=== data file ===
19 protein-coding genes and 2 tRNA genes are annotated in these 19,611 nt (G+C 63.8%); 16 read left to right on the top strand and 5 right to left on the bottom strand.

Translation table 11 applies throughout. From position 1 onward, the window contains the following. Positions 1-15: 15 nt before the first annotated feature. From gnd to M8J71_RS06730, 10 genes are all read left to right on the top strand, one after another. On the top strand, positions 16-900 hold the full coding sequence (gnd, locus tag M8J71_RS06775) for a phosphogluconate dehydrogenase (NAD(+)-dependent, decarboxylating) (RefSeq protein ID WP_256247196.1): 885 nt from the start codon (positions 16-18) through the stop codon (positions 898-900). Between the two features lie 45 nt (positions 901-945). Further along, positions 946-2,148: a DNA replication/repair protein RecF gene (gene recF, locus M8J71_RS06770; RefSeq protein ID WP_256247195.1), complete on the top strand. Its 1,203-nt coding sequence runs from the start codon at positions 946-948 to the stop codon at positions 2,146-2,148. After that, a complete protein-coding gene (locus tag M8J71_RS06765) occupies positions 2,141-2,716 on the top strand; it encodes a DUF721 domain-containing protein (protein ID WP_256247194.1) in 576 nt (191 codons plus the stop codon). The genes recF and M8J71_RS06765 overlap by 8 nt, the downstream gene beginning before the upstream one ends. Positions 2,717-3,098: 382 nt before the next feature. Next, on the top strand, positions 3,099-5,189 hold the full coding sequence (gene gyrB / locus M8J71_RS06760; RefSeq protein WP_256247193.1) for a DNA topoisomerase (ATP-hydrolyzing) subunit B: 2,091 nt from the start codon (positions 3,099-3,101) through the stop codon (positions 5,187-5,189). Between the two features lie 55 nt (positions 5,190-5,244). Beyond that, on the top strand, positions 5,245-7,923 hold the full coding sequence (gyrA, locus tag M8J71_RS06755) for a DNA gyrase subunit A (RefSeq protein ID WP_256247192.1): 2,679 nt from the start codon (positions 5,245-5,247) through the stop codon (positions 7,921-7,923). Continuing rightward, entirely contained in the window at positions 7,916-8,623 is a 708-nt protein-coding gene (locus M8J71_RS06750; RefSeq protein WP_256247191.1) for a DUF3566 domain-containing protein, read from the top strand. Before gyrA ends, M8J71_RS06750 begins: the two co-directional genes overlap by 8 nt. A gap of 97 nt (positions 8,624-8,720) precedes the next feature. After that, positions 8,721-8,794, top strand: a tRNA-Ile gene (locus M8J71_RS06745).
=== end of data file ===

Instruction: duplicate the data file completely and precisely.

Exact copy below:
19 protein-coding genes and 2 tRNA genes are annotated in these 19,611 nt (G+C 63.8%); 16 read left to right on the top strand and 5 right to left on the bottom strand.

Translation table 11 applies throughout. From position 1 onward, the window contains the following. Positions 1-15: 15 nt before the first annotated feature. From gnd to M8J71_RS06730, 10 genes are all read left to right on the top strand, one after another. On the top strand, positions 16-900 hold the full coding sequence (gnd, locus tag M8J71_RS06775) for a phosphogluconate dehydrogenase (NAD(+)-dependent, decarboxylating) (RefSeq protein ID WP_256247196.1): 885 nt from the start codon (positions 16-18) through the stop codon (positions 898-900). Between the two features lie 45 nt (positions 901-945). Further along, positions 946-2,148: a DNA replication/repair protein RecF gene (gene recF, locus M8J71_RS06770; RefSeq protein ID WP_256247195.1), complete on the top strand. Its 1,203-nt coding sequence runs from the start codon at positions 946-948 to the stop codon at positions 2,146-2,148. After that, a complete protein-coding gene (locus tag M8J71_RS06765) occupies positions 2,141-2,716 on the top strand; it encodes a DUF721 domain-containing protein (protein ID WP_256247194.1) in 576 nt (191 codons plus the stop codon). The genes recF and M8J71_RS06765 overlap by 8 nt, the downstream gene beginning before the upstream one ends. Positions 2,717-3,098: 382 nt before the next feature. Next, on the top strand, positions 3,099-5,189 hold the full coding sequence (gene gyrB / locus M8J71_RS06760; RefSeq protein WP_256247193.1) for a DNA topoisomerase (ATP-hydrolyzing) subunit B: 2,091 nt from the start codon (positions 3,099-3,101) through the stop codon (positions 5,187-5,189). Between the two features lie 55 nt (positions 5,190-5,244). Beyond that, on the top strand, positions 5,245-7,923 hold the full coding sequence (gyrA, locus tag M8J71_RS06755) for a DNA gyrase subunit A (RefSeq protein ID WP_256247192.1): 2,679 nt from the start codon (positions 5,245-5,247) through the stop codon (positions 7,921-7,923). Continuing rightward, entirely contained in the window at positions 7,916-8,623 is a 708-nt protein-coding gene (locus M8J71_RS06750; RefSeq protein WP_256247191.1) for a DUF3566 domain-containing protein, read from the top strand. Before gyrA ends, M8J71_RS06750 begins: the two co-directional genes overlap by 8 nt. A gap of 97 nt (positions 8,624-8,720) precedes the next feature. After that, positions 8,721-8,794, top strand: a tRNA-Ile gene (locus M8J71_RS06745).